Hulk wakes up from suspended animation and sees a war destroyed world! He now roams the United States observing the damage and looking for survivors. Check out Hulk’s dark descent in Maestro #2 by Marvel Comics!


Writer: Peter David
Artist: German Peralta
Colorist: Jesus Aburtov
Letterer: VC’s Ariana Maher
Editor: Wil Moss
Publisher: Marvel Comic
Cover Price: $3.99
Release Date: September 23rd, 2020

Previously in Maestro: The world has destroyed itself! Using nuclear weapons, the world became unlivable to most people. This is the world that Bruce Banner explores and tries to contemplate the death of his friends. This is his dark descent from the angry Hulk to the tyrant Maestro!


Hulk begins to see the destruction of places like Las Vegas, Hoover Dam, and even Washington D.C. but his attention is caught when a young child is seen running away. He follows the kid to a secret hideout run by Machine Man and what is left of the people here. Machine Man points him into the direction of New York, where a man named Maestro runs a community called Dystopia. However, as Hulk travels there the radiation even becomes too much for him and he falls unconscious. Luckily, he is rescued by some people trying to treat the ground for crops. Eventually, he does make his way to Dystopia and Maestro is apparently the Incredible Hercules!


This issue explores Hulk’s inner monologue as he explores the world. I enjoyed him talking about religion and his interpretation of the three groups of survivors that he encounters. In fact, the best part wasn’t Hulk’s interaction with people but rather his introspection of everything that is happening. There is an interesting discussion between Maestro/Hercules who calls himself a God and Hulk blaming God for not saving humankind. I think we are going to see the theme of man taking power away from the Gods throughout this miniseries and that could be a very interesting discussion through the lens of Hulk.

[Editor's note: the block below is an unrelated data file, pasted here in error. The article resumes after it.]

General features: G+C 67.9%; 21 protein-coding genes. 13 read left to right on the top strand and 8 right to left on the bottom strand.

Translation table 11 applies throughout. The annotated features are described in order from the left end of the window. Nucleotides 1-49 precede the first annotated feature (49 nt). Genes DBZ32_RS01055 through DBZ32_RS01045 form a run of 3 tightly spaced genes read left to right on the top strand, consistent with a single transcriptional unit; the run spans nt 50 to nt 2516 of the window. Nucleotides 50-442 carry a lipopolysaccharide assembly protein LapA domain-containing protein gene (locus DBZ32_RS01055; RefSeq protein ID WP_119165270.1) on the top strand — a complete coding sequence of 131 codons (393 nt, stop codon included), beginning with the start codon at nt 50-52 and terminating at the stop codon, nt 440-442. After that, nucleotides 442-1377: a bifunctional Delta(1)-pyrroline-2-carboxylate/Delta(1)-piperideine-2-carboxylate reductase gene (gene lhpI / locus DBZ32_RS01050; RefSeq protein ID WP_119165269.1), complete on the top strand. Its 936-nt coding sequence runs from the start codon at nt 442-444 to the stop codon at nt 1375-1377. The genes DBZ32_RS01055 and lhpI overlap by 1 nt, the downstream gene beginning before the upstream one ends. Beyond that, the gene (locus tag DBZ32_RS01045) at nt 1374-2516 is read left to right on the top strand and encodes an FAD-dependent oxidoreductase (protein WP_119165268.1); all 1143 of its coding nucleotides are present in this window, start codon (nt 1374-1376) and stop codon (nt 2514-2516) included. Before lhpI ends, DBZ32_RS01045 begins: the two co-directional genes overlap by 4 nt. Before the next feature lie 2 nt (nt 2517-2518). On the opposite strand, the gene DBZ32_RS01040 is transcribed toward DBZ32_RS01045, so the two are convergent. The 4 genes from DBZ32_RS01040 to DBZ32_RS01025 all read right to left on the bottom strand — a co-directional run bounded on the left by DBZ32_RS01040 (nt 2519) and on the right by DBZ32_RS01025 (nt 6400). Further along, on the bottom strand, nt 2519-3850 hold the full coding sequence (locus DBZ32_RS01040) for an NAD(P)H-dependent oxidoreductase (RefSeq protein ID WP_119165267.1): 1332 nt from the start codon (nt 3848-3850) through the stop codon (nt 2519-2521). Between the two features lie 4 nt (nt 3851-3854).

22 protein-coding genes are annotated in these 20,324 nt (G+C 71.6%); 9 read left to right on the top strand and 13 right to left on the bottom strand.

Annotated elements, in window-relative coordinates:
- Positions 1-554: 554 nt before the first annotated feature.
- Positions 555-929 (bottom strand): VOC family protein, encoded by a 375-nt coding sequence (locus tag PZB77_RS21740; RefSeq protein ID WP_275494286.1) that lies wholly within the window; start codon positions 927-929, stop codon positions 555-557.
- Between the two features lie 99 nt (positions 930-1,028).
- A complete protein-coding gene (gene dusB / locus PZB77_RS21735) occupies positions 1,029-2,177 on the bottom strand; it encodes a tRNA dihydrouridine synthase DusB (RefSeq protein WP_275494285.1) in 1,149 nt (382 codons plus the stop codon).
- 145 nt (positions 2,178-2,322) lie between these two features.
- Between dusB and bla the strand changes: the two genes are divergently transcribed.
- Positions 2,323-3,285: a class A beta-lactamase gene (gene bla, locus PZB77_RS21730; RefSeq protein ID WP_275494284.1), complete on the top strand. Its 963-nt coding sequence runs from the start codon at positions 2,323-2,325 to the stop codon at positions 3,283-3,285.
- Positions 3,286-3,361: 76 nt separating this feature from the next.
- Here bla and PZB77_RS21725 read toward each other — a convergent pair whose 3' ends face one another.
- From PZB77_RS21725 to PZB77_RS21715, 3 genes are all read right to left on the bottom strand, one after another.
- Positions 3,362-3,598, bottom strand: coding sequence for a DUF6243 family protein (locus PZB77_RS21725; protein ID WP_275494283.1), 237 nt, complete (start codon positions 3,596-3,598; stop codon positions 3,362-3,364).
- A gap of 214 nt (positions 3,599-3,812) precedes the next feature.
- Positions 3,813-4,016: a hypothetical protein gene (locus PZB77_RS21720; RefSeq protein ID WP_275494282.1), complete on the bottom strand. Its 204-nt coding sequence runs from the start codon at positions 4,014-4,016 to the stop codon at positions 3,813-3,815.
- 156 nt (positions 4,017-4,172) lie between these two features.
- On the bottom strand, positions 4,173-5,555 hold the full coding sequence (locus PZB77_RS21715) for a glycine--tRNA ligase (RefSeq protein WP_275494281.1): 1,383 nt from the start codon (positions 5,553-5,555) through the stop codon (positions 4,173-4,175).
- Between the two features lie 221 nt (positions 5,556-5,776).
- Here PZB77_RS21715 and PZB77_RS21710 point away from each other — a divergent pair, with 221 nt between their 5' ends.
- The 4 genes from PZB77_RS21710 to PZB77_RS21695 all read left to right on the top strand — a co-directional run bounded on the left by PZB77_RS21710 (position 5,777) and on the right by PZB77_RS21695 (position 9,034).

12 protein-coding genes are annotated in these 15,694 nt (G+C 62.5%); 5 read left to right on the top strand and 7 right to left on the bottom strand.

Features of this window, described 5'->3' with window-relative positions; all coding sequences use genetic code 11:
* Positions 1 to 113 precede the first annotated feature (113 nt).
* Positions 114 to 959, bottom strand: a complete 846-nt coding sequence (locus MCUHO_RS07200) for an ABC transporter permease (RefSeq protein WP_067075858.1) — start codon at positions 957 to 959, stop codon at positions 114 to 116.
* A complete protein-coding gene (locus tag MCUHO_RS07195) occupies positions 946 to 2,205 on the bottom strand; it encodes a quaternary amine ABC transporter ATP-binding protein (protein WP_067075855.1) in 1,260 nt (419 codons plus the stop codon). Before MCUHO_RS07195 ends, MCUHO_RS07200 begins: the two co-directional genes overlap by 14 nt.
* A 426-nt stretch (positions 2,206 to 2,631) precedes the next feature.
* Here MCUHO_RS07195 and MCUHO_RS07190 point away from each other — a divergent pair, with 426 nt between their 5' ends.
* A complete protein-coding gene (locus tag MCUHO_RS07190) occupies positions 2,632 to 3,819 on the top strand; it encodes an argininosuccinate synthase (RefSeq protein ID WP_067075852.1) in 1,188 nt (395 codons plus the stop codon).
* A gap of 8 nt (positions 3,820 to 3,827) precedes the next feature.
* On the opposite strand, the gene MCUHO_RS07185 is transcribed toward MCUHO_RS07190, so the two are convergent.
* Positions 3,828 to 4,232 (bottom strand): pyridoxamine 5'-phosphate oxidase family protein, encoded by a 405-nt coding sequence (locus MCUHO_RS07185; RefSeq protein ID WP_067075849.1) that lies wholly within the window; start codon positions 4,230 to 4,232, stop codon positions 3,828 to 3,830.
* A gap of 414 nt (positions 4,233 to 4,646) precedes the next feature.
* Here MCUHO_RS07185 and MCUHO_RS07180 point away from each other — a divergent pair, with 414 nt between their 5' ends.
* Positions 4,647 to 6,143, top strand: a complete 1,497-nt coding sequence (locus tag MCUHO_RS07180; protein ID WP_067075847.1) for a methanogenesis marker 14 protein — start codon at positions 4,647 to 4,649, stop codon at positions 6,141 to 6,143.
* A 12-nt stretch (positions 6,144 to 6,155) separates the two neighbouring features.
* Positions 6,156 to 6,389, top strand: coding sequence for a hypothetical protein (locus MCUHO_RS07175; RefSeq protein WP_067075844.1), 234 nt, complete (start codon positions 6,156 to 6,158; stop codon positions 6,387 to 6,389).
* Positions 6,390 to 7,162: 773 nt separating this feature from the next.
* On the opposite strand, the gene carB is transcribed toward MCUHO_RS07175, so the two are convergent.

I also enjoyed the fact that Hulk isn’t a monster in this. The world is so destroyed that no one really fears him as they should. You can see it in the way certain facial expressions are drawn. These people are tired and treat him like a curiosity rather than a threat and that is quite a nice change of pace. Perhaps his role as a tyrant is going to be a smoother translation then I thought.


Every time I see a strong man comic, I just assume it is going to be action packed with lots of flashy explosions. This comic is not that but rather a deep reflection about humankind killing themselves and what that means. It is intelligently written and an amazing interpretation of Hulk in a dystopian future. 4.5 out of 5 stars for Maestro #2 from me. A near perfect book in my opinion.

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About Author

Christopher Rondeau is a storyteller based in Pittsburgh. Finding himself with little work, he ended up creating a job as a Game Master full time on the internet. Chris spends most of his days reading everything he can, writing bad fiction, and watching old Digimon cartoons with his daughter. Sometimes you can find him Dungeon Mastering a podcast or streaming on twitch. Recently, he has completed his Master's degree with a focus on collaborative storytelling. Find out more at

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